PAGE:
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The problem: I have N (~500) black boxes which each receive an input and output a noisy reward signal. The reward signal is non-stationary and heteroscedastic, but can be assumed stationary over short time samples. The population as a whole experience similar trends, but individuals are capable of wildly different patterns.

I have a new input B, and wish to test if it is better than my current input A.

I have assumed that the effect of switching from policy A -> B will have the opposite effect to switching from policy B -> A, and that either switch will lead to a step change in the reward signal after a short but unknown delay.

The population is limited to the N individuals, but I am able to switch policy from A -> B -> A -> B as many times as I wish.

My current solution:

  1. Split the boxes into two groups, test and control.
  2. Change the test group to policy B for T samples.
  3. Discover the mean reward over the test period for each member of each group.
  4. Perform a t-test on the group rewards with the null hypothesis that the average reward for the two groups is the same.

Am I able to construct a more powerful test taking advantage of the fact I can switch policy multiple times?

What field of stats/methods should I be looking at? So far I have considered looking at predictive (Granger) causality or auto-regressive models with an exogenous variable representing the policy, however neither seem to neatly fit the problem.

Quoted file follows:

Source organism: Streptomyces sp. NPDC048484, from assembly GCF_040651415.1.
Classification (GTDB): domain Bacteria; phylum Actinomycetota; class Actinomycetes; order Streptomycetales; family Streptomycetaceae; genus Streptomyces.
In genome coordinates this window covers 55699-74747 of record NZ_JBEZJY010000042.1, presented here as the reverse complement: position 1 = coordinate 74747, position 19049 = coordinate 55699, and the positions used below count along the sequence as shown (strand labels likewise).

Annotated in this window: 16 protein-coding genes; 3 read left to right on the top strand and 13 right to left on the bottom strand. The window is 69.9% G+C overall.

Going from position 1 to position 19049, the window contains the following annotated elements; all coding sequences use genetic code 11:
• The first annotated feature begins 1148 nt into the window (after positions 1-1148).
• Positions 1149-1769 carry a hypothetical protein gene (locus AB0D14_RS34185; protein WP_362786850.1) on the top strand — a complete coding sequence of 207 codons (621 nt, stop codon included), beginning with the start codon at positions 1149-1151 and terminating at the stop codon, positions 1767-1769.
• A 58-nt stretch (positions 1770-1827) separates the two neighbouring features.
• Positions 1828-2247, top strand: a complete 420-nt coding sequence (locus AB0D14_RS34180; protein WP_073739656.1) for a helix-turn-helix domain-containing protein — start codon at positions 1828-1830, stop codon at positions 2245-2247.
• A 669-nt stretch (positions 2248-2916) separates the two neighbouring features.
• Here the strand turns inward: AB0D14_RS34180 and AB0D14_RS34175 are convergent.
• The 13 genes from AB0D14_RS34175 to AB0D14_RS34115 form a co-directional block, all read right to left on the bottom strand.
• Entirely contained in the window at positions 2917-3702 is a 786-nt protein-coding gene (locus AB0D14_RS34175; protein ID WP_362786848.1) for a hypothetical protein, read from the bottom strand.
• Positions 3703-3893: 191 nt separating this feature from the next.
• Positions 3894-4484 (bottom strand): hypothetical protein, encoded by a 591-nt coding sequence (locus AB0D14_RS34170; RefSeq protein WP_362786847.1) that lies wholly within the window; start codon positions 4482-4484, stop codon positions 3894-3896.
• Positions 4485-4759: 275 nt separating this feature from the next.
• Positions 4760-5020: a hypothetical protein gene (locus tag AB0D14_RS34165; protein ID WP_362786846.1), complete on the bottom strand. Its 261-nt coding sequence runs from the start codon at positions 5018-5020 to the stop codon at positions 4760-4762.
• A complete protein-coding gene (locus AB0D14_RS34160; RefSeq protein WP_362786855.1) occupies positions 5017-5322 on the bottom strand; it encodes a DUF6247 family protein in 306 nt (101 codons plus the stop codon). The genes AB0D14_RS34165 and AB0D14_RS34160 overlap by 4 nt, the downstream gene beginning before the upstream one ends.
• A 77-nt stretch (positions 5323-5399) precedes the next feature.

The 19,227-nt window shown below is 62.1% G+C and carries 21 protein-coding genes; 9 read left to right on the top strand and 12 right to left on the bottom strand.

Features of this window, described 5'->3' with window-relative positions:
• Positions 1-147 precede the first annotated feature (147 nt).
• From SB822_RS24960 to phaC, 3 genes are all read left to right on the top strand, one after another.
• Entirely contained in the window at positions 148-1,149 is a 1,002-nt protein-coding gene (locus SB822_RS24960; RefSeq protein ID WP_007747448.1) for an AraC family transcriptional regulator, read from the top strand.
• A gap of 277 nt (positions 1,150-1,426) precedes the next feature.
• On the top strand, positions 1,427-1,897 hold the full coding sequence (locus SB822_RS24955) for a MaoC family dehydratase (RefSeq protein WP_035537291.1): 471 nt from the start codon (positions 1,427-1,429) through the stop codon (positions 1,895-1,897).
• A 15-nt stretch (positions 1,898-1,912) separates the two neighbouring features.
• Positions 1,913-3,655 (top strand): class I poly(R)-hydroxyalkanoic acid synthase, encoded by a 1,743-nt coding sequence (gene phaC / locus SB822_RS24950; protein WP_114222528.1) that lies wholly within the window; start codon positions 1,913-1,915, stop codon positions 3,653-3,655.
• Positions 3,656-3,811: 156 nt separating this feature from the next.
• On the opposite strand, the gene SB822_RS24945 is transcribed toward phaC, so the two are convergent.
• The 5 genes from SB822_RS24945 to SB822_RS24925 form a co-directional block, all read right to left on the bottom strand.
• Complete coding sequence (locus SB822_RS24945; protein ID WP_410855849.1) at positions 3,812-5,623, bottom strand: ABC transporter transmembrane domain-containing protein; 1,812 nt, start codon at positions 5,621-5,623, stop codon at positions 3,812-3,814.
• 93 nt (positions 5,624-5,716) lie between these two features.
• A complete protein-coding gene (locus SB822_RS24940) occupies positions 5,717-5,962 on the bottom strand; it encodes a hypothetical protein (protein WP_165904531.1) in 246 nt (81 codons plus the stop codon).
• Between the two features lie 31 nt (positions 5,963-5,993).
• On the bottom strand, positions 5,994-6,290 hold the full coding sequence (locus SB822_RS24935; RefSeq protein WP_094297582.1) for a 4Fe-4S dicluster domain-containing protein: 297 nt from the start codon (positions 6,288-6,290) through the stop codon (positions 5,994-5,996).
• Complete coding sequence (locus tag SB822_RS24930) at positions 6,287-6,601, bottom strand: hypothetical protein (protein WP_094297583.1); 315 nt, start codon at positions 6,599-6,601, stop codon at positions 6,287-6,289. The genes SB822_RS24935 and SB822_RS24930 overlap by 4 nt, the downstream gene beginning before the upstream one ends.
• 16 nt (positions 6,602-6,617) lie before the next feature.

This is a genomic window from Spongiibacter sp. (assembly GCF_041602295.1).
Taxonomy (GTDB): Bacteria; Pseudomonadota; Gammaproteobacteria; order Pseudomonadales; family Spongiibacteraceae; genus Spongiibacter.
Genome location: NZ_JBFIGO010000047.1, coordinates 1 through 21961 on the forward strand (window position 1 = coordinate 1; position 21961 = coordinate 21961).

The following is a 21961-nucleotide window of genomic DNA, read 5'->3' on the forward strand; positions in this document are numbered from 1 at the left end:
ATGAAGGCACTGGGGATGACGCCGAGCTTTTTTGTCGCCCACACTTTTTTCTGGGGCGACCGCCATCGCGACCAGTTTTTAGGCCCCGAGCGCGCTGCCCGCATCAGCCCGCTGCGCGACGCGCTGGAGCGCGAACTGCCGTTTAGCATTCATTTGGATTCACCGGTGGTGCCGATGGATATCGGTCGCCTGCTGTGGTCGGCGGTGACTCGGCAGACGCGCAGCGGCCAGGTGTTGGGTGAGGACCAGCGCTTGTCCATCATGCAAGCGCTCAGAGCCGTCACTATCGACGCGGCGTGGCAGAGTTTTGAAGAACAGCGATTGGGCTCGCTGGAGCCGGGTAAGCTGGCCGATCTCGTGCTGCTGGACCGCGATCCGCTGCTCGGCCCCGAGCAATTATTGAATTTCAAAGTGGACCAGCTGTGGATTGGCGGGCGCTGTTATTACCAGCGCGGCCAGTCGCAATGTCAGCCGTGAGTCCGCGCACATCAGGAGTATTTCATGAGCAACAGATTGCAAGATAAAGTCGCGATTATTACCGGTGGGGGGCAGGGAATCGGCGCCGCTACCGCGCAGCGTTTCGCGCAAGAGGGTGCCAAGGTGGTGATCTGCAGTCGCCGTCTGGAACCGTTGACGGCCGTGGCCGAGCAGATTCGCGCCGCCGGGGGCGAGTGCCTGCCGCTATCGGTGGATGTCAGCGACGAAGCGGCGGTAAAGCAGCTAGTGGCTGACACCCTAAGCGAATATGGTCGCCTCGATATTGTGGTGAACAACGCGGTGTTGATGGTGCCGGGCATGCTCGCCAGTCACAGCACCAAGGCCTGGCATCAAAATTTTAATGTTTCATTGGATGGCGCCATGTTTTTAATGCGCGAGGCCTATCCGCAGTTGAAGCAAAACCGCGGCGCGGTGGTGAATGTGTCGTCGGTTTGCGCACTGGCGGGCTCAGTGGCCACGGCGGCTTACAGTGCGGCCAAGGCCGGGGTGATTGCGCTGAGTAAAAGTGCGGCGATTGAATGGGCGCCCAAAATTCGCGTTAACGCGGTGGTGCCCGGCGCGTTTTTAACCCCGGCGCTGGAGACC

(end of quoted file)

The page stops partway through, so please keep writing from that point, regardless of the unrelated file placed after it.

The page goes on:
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  • $\begingroup$ By "more powerful," do you mean statistical power? There are many fields of stats/methods that might help you answer your question. A t-test might work for you. In that case, make sure to include effect sizes like Cohen's d. A multiple baseline design might work. Interrupted time series autoregressive models might work, too. $\endgroup$ – Jay Schyler Raadt Oct 15 '18 at 17:38
  • $\begingroup$ Indeed I do mean more powerful, we're looking for a potentially very small effect (~1% change) in the result signal. Thank you for the pointer towards Cohen's d and effect sizes - I will definitely be include these in my analysis. One quick follow up question - apart from a slight violation of sample independence would I be able to effectively double the population by going A->B->A->B and combining the results of both tests together? $\endgroup$ – Clibbon Oct 16 '18 at 9:09

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